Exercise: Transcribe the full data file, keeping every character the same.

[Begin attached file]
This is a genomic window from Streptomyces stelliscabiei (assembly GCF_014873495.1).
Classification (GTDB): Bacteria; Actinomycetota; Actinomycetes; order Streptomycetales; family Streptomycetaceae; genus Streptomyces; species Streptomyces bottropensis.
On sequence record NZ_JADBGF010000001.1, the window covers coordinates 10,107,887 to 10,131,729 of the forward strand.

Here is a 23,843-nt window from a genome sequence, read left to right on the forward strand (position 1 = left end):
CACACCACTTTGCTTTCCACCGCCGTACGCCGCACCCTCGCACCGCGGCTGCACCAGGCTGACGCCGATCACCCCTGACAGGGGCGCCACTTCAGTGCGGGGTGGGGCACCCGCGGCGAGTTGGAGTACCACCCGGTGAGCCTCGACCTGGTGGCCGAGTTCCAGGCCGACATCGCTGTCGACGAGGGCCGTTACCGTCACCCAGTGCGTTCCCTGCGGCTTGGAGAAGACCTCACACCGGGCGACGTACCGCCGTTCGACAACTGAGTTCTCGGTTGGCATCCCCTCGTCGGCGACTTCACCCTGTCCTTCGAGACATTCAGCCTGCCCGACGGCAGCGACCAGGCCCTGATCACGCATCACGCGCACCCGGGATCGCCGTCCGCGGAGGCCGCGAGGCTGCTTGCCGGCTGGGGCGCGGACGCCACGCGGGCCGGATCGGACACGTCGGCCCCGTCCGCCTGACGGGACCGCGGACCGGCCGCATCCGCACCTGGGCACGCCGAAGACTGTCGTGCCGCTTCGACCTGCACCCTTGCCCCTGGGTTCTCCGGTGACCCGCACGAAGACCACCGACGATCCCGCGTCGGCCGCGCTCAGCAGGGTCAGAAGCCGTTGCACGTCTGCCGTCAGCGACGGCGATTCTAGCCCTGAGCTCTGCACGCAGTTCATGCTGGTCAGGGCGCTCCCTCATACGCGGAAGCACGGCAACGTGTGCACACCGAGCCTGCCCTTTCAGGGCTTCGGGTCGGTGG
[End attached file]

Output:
This is a genomic window from Streptomyces stelliscabiei (assembly GCF_014873495.1).
Classification (GTDB): Bacteria; Actinomycetota; Actinomycetes; order Streptomycetales; family Streptomycetaceae; genus Streptomyces; species Streptomyces bottropensis.
On sequence record NZ_JADBGF010000001.1, the window covers coordinates 10,107,887 to 10,131,729 of the forward strand.

Here is a 23,843-nt window from a genome sequence, read left to right on the forward strand (position 1 = left end):
CACACCACTTTGCTTTCCACCGCCGTACGCCGCACCCTCGCACCGCGGCTGCACCAGGCTGACGCCGATCACCCCTGACAGGGGCGCCACTTCAGTGCGGGGTGGGGCACCCGCGGCGAGTTGGAGTACCACCCGGTGAGCCTCGACCTGGTGGCCGAGTTCCAGGCCGACATCGCTGTCGACGAGGGCCGTTACCGTCACCCAGTGCGTTCCCTGCGGCTTGGAGAAGACCTCACACCGGGCGACGTACCGCCGTTCGACAACTGAGTTCTCGGTTGGCATCCCCTCGTCGGCGACTTCACCCTGTCCTTCGAGACATTCAGCCTGCCCGACGGCAGCGACCAGGCCCTGATCACGCATCACGCGCACCCGGGATCGCCGTCCGCGGAGGCCGCGAGGCTGCTTGCCGGCTGGGGCGCGGACGCCACGCGGGCCGGATCGGACACGTCGGCCCCGTCCGCCTGACGGGACCGCGGACCGGCCGCATCCGCACCTGGGCACGCCGAAGACTGTCGTGCCGCTTCGACCTGCACCCTTGCCCCTGGGTTCTCCGGTGACCCGCACGAAGACCACCGACGATCCCGCGTCGGCCGCGCTCAGCAGGGTCAGAAGCCGTTGCACGTCTGCCGTCAGCGACGGCGATTCTAGCCCTGAGCTCTGCACGCAGTTCATGCTGGTCAGGGCGCTCCCTCATACGCGGAAGCACGGCAACGTGTGCACACCGAGCCTGCCCTTTCAGGGCTTCGGGTCGGTGG